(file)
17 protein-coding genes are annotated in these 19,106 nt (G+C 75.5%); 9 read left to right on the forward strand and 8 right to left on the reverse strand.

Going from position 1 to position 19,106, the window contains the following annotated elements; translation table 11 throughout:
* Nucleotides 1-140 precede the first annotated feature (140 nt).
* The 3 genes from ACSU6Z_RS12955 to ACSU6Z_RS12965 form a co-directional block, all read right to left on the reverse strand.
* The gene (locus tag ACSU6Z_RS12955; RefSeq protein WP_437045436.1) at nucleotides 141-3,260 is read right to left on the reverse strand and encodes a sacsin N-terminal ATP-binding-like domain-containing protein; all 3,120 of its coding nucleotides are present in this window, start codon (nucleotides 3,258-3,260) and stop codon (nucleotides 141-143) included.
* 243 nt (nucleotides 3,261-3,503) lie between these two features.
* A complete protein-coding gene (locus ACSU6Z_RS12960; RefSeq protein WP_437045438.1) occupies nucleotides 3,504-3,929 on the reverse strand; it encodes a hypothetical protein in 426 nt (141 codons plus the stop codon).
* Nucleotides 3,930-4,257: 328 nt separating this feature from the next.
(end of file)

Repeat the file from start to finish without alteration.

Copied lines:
17 protein-coding genes are annotated in these 19,106 nt (G+C 75.5%); 9 read left to right on the forward strand and 8 right to left on the reverse strand.

Going from position 1 to position 19,106, the window contains the following annotated elements; translation table 11 throughout:
* Nucleotides 1-140 precede the first annotated feature (140 nt).
* The 3 genes from ACSU6Z_RS12955 to ACSU6Z_RS12965 form a co-directional block, all read right to left on the reverse strand.
* The gene (locus tag ACSU6Z_RS12955; RefSeq protein WP_437045436.1) at nucleotides 141-3,260 is read right to left on the reverse strand and encodes a sacsin N-terminal ATP-binding-like domain-containing protein; all 3,120 of its coding nucleotides are present in this window, start codon (nucleotides 3,258-3,260) and stop codon (nucleotides 141-143) included.
* 243 nt (nucleotides 3,261-3,503) lie between these two features.
* A complete protein-coding gene (locus ACSU6Z_RS12960; RefSeq protein WP_437045438.1) occupies nucleotides 3,504-3,929 on the reverse strand; it encodes a hypothetical protein in 426 nt (141 codons plus the stop codon).
* Nucleotides 3,930-4,257: 328 nt separating this feature from the next.